Jay Maggio

Why trees? At a very early age I can recall a great fondness I had with a Large Mimosa tree that grew in our front yard. Like a monkey I would frequently climb and perch on one of it’s larger branches. I think I somehow bonded with that tree as much as one does with a pet. I have always admired the impressive, very old live oaks and very tall large pecan trees that were plentiful in the area of south Louisiana where I lived the earlier part of my life-I retumed to Louisiana after college, but after living in the lush green and very humid climate of southem portion of the state I suddenly found myself longing for the warm and arid climate of the rolling prairies and wide open spaces of North Texas. My paintings are therefore a marriage of the two states, Louisiana and Texas representing my past and my present.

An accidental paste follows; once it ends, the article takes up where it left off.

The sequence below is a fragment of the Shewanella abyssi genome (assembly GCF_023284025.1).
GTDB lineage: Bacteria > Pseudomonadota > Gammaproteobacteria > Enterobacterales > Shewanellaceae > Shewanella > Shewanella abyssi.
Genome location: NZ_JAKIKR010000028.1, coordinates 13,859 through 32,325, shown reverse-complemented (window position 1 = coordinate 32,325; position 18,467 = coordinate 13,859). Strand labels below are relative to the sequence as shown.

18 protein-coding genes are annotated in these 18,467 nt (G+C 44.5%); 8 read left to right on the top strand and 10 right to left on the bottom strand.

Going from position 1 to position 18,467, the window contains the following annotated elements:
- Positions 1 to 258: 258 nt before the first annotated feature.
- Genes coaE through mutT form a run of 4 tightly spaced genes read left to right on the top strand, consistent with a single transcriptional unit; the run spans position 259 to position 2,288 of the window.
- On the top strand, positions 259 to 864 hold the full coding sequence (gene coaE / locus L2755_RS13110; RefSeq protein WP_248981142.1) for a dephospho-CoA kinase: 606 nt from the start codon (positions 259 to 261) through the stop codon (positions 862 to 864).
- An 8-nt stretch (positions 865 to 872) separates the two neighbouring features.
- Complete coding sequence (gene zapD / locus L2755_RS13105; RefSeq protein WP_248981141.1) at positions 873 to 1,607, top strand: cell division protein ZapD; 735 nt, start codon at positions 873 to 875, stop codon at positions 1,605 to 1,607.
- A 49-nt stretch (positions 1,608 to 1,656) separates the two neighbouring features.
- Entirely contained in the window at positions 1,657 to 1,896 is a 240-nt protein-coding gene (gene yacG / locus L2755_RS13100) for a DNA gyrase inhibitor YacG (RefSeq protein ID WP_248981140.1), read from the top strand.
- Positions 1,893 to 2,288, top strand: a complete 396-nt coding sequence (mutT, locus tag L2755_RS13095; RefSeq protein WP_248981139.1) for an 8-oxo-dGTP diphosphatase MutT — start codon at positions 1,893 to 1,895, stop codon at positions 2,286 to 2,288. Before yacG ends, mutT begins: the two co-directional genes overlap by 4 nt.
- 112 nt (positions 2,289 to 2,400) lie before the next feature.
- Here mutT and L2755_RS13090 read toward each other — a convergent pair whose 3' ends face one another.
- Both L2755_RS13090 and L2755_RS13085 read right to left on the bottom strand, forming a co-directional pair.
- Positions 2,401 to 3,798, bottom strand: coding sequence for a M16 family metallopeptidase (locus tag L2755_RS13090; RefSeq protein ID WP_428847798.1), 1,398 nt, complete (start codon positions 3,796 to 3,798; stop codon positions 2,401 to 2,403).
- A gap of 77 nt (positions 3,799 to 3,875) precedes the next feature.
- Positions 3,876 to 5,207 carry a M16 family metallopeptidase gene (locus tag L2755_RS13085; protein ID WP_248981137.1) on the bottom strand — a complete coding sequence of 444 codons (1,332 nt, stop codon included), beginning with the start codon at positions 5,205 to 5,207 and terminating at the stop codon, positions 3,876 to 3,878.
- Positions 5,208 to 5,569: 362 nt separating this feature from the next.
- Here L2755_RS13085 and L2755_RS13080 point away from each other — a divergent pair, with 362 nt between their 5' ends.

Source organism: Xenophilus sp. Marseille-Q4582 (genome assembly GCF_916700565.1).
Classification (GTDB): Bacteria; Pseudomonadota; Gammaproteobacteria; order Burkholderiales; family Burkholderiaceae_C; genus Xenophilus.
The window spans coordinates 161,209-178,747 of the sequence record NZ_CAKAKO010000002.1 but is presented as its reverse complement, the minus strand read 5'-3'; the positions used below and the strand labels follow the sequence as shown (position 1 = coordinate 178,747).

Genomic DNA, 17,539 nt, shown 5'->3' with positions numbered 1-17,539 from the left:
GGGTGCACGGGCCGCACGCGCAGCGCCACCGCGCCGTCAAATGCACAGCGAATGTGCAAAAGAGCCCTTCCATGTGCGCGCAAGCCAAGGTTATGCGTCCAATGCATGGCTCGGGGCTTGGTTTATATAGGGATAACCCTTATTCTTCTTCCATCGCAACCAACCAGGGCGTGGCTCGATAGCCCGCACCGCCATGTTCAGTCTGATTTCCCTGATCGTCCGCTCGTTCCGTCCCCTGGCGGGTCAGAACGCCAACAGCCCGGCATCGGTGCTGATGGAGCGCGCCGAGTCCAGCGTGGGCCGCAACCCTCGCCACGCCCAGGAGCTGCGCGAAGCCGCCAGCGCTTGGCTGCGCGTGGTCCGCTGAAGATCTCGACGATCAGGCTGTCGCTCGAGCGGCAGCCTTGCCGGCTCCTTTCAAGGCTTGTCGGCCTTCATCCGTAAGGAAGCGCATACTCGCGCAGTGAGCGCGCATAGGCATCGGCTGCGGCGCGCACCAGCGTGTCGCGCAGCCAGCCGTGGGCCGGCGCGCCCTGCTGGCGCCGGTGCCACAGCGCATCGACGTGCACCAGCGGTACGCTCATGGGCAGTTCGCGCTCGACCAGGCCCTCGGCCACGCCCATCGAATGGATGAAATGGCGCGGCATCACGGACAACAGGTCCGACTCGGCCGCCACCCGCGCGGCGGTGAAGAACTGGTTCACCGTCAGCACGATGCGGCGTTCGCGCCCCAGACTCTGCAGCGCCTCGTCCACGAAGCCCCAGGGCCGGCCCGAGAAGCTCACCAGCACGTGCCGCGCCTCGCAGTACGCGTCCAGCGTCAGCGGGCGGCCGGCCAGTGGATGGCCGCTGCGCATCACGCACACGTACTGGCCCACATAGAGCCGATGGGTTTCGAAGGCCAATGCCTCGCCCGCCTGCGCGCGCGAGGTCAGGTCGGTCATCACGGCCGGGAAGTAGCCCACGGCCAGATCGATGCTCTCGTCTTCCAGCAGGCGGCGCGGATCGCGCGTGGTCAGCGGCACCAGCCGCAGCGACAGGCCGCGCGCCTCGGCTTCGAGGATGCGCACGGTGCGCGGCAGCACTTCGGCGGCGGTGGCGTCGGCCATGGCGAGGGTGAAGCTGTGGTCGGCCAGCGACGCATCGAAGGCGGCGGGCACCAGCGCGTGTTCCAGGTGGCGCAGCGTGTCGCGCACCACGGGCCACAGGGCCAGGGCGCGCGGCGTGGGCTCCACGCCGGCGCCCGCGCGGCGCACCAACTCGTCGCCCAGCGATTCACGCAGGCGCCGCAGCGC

In many cultures and religions trees represent strength, faith and/or life. The incredible growth of trees provides us with the essential element that nourishes our every breadth.

In the south, trees were seen as a focal point, from family gatherings to relaxing afternoons that take place under the protective and soothing shade of these Live Oaks or Pecan trees. It is not uncommon that these trees were given names and a place of honor and respect in southern families or communities. My paintings are a sort of homage to their majesty and grace, and to the bounty and beauty of the wide open prairies that create the infinite horizons here in north and west Texas.

My landscapes are designed to become an adventure where the viewer becomes an explorer discovering splendor in this painted environment. The lone, large tree in the infinite expanse of Iand reflects a feeling of oneness inspiring a sense that we represent a small but important part of our country, the world, and the universe.